• 3 GB disk capacity local to each compute node; and,

  • 40 GB disk capacity on an attached RAID3 system.




Beowulf Pilot System: 8-node system based on Pentium processors interconnected via standard ethernet.


Miscellaneous desktop systems: PCs and IBM, SGI, DEC-AXP, and SUN desktop workstations are used for code development, testing etc.


During the year EPSRC approved funding for a proposal to enhance the IBM SP2 with the provision of ASCI class nodes and the provision of a 32-processor Beowulf system. Hence the hardware base noted above was expanded to include:


IBM -SP 32 processor Winterhawk-2 System: with the following configuration:

  • 8 Winterhawk-2 nodes, each equipped with four Winterhawk-2 processors, 2GB of memory and 18.2 GB of disk;

  • 147 of SSA disk comprising 8 18.2 GB disks;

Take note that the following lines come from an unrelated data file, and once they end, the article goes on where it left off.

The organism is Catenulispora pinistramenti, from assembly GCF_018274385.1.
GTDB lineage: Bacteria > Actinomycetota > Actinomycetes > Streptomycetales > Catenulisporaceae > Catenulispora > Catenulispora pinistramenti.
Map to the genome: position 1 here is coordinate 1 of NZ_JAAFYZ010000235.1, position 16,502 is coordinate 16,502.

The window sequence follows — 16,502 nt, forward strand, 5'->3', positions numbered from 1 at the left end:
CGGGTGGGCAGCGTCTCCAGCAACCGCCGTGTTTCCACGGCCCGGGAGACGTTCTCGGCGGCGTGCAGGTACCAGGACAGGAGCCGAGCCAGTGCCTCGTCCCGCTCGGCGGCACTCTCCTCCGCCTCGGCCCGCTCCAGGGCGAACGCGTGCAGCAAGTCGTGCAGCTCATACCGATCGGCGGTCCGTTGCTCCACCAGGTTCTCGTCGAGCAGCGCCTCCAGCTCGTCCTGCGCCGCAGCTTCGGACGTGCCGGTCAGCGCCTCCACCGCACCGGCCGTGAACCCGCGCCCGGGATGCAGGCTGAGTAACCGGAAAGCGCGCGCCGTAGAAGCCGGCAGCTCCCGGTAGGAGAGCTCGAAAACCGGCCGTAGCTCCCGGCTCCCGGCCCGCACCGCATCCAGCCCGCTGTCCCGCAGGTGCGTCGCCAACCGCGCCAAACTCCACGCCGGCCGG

• 2 silver nodes (2 332 MHz 604e processors, 512MB of memory, 4.5GB +9.1 GB disks), one acting as a GFPS server and the other enhancing the login nodes; and,

  • a new 9.1GB disk for control workstation.



32 processor Intel Pentium system:

  • Master node: Intel PentiumII-266 CPU, 256MB SDRAM, 2 PCI Fast Ethernet interconnects, 4GB system and 9GB user ultrawide SCSI disks;

  • 32 processor nodes: each with Intel PentiumIII-450 CPU, 256 MB SDRAM, 2 PCI FastEthernet interconnects, 10GB U-DMA disk; and,

  • 2 extreme summit48 Fast Ethernet switches.



^

Operational Support for the IBM RS6000-SP System